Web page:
The Titanic fulfilled my need to see men tested — not in the sense of “a crisis shows you who you really are,” because I don’t believe that it does, but in the sense of a suitcase thumping around in the commercial dryer at the Wirecutter offices: let’s see if you can break it. You know, as research.

All of this did not come from cruelty in me. Instead, the breakage allowed me to enter these men fully, to imagine my body in theirs, in a way that confused me, committed as I was to what I was fairly sure was my lesbianism. This imagining-in wasn’t sexy, exactly, but it was satisfying, and it did help me sleep.


Recently, my brother and I streamed Titanic: Adventure Out of Time, a 1996 point-and-click adventure game. Titanic: AOOT was a hit in its day, with its imaginative time-traveling spy story and realistic reconstructions of the ship’s interiors. Today, it is largely forgotten. If it’s remembered at all, it’s mostly for its upsetting character animations, a unique blending of CG and video which makes everybody look like a very complex silicone puppet. Honestly, I thought they’d aged pretty well.

Titanic: AOOT is plainly courting the people who want to be there — the reconstructions are indeed meticulous, and to win, you have to hike around the ship picking up assorted nonsense while admiring it all. It’s almost impossible to play the game correctly without having played it before — as in, it’s very easy to realize that you’ve made it unwinnable an hour ago, which I’m told is a typical 90s adventure game cruelty. So you are going to spend a few playthroughs exploring the Titanic, and also repeating the frankly incredible, claustrophobic sinking sequence, with its screams of terror and ruined wood, before you get the golden ending (which involves making Adolf Hitler a successful artist so he won’t become a fascist — it was very, very much 1996).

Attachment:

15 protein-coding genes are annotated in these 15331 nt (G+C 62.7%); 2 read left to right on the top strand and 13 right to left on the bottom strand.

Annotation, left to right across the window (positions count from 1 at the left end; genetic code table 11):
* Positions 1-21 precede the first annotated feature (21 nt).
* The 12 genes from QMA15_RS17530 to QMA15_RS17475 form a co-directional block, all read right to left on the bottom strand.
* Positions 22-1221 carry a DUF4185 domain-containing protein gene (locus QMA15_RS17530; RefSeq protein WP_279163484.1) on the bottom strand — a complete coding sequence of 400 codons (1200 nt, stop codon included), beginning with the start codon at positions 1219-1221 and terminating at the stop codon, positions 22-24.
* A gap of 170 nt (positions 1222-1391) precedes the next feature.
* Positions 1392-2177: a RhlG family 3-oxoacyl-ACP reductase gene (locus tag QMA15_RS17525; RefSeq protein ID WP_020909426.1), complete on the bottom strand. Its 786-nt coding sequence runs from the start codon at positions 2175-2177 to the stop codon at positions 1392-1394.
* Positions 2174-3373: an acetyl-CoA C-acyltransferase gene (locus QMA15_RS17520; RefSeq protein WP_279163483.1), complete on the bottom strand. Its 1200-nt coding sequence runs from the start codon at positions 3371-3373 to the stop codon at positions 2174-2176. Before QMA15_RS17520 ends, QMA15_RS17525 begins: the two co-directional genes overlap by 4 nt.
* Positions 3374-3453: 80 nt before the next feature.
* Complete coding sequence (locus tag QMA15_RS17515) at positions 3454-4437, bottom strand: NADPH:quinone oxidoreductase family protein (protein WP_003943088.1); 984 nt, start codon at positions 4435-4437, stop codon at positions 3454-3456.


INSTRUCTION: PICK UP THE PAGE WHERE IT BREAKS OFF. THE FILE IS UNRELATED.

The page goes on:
Titanic: AAOT also makes the Titanic look like hell. Flat lighting, tasteless luxury on the top decks, rows of depressing corridor below — the ship resembles a face that’s had a bad night, all shadows and cheesy pallor. None of it hides the machine for an instant, and since you spend so much time roaming the engine room and the inside of the dummy smokestack, you learn all the edges of the facade, all the places where anyone can slip around it. It’s enough to make you hate capitalism, this game, although its disdain for other systems of thought is very obvious in its view of how a time traveler might influence history.

My main point is that the game is realistic. The Titanic was ugly. It’s pure business design. Sometimes, by luck, that ends up being good (the grand staircase was lovely, for example, and so was the ship’s silhouette), but mostly it’s a stack of luxurious signifiers without reference to anything. A French cafe to imply cosmopolitanism, a Turkish bath for a cozy Edwardian Orientalism already a few years out of date, a staggering amount of carved oak. As I said, it’s all there to give the ship some curves, to make the plain rooms less obvious, but it mostly just looks cold.

As a Titanic kid, I thought the ship was the height of beauty, though I came to prefer the midcentury spareness of ships like the United States (1952, still miraculously around albeit looking like a zombie). It’s not that my tastes are that elevated now, but that the ship no longer means what it used to mean to me. My mind has pulled away the glamour, the marble and the ferns, just as the scrappers would have done had the Titanic survived to be broken up in the twenties or thirties. I’ve stripped the linen, stacked the tables, pulled out the great engines, and turned off the lights.